connectVideoHypersonic plane passes crucial test
A supersonic ‘spaceplane’ just passed a crucial test for the precooler component. If and when the jet is available for commercial use, it could fly people from London to New York in less than 60 minutes.
NASA-funded scientists are working on an environmentally friendly electric airplane powered by the cryogenic-liquid hydrogen as a fuel.
The engineers have gotten three years and $6 million (£4.6 million) for the creation of the tech that could revolutionize the aviation industry.
The aviation industry is often lambasted not doing enough to help save the environment.
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The International Air Transport Association has estimated that more passengers will get on planes in 2036 than there are people alive today.
Although the IATA claims that the air travel only accounts for 2% of man-made emissions of carbon dioxide in 2017, many people think that the number is higher and it is definitely going to increase.
Artist’s rendition of an advanced commercial transport aircraft concept to make use of CHEETAH systems. Credit: University of Illinois at Urbana-Champaign Department of Aerospace engineering
At the same time, hydrogen is ultimately a cost-effective fuel.
However, hydrogen cells on their own can power either of trains or of the turbines, but they lack the ability to power a jet engine without weighing it down, as they take up a lot of space.
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Fortunately, the University of Illinois researchers who work on the project have found a way to cryogenically cooling hydrogen cells, so that they can be summarized in a liquid and used as a fuel.
When this hydrogen is liquid that is mixed with oxygen in the engine there is a powerful reaction, which results in a lot of energy that can be converted into electricity to drive an electric actuator.
The technology to power an aircraft using this fuel does not exist and that is where Nasa comes up with their funding.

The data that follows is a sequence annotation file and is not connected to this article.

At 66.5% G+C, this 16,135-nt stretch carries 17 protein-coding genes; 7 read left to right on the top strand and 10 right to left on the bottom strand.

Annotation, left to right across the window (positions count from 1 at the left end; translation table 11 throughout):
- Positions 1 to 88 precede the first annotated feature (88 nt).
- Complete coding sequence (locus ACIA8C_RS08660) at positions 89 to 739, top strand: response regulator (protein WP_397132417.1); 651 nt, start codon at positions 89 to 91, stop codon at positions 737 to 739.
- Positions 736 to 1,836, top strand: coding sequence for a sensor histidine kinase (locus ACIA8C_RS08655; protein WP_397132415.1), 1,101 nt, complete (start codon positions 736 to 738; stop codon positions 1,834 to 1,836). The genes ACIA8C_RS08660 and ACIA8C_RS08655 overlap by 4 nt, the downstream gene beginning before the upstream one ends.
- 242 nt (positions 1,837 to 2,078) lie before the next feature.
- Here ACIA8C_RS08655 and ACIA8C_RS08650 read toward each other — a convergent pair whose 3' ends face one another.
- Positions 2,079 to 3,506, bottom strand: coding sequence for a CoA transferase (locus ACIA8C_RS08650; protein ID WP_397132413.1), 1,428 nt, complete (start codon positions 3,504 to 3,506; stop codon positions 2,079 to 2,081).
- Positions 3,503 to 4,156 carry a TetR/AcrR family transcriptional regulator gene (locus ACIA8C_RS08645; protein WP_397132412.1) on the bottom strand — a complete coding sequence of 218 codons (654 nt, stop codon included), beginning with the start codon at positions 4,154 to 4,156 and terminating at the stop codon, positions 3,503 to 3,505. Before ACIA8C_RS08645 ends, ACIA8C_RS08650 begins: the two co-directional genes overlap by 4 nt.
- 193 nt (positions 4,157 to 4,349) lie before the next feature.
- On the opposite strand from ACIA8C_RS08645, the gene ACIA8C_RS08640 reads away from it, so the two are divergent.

1 / 1Concept sketch of a fully electric aircraft platform that uses cryogenic liquid hydrogen as an energy storage method. Credit: University of Illinois at Urbana-Champaign Department of Aerospace engineering
The researchers have warned that the air travel in the U.S. is expected to increase 90 percent in the next 20 years, so they want a device that actively reduce emissions.
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The principal investigator of the project Phillip Ansell said: “in Essence, the program focuses on the development of a fully electric aircraft platform that uses cryogenic liquid hydrogen as an energy storage method.
“The hydrogen is chemical energy converted into electrical energy by means of a series of fuel cells, which drive the ultra-efficient electric drive. The low-temperature requirements of the hydrogen also to provide opportunities for the use of superconducting, or lossless, energy, transmission, and high-power motor systems.”
He came to the conclusion that his team hopes to address gaps in the technology of electric aircraft designing and creating the first all-electric aircraft of the future.
Click here for more from The Sun, where this story first appeared.